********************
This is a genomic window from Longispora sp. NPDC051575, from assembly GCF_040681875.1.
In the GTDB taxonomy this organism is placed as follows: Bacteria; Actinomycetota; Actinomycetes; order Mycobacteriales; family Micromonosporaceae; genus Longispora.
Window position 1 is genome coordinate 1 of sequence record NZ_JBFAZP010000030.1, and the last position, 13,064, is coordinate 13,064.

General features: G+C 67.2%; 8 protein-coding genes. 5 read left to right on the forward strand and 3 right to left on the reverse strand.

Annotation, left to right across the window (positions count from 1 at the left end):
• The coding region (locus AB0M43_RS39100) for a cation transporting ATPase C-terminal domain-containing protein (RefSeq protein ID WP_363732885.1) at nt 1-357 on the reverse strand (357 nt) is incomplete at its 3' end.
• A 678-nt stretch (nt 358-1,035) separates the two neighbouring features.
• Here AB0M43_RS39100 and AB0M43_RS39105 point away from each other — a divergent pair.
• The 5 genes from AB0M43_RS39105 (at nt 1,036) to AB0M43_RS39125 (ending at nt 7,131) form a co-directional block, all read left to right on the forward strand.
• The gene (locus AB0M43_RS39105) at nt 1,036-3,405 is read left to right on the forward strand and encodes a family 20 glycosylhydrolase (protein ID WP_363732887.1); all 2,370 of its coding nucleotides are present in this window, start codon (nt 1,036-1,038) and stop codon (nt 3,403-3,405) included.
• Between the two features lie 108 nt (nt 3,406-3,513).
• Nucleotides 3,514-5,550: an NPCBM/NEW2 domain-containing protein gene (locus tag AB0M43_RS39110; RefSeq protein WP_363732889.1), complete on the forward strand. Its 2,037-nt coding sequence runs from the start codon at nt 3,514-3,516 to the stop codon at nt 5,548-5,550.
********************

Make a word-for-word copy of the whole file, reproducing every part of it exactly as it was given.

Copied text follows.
This is a genomic window from Longispora sp. NPDC051575, from assembly GCF_040681875.1.
In the GTDB taxonomy this organism is placed as follows: Bacteria; Actinomycetota; Actinomycetes; order Mycobacteriales; family Micromonosporaceae; genus Longispora.
Window position 1 is genome coordinate 1 of sequence record NZ_JBFAZP010000030.1, and the last position, 13,064, is coordinate 13,064.

General features: G+C 67.2%; 8 protein-coding genes. 5 read left to right on the forward strand and 3 right to left on the reverse strand.

Annotation, left to right across the window (positions count from 1 at the left end):
• The coding region (locus AB0M43_RS39100) for a cation transporting ATPase C-terminal domain-containing protein (RefSeq protein ID WP_363732885.1) at nt 1-357 on the reverse strand (357 nt) is incomplete at its 3' end.
• A 678-nt stretch (nt 358-1,035) separates the two neighbouring features.
• Here AB0M43_RS39100 and AB0M43_RS39105 point away from each other — a divergent pair.
• The 5 genes from AB0M43_RS39105 (at nt 1,036) to AB0M43_RS39125 (ending at nt 7,131) form a co-directional block, all read left to right on the forward strand.
• The gene (locus AB0M43_RS39105) at nt 1,036-3,405 is read left to right on the forward strand and encodes a family 20 glycosylhydrolase (protein ID WP_363732887.1); all 2,370 of its coding nucleotides are present in this window, start codon (nt 1,036-1,038) and stop codon (nt 3,403-3,405) included.
• Between the two features lie 108 nt (nt 3,406-3,513).
• Nucleotides 3,514-5,550: an NPCBM/NEW2 domain-containing protein gene (locus tag AB0M43_RS39110; RefSeq protein WP_363732889.1), complete on the forward strand. Its 2,037-nt coding sequence runs from the start codon at nt 3,514-3,516 to the stop codon at nt 5,548-5,550.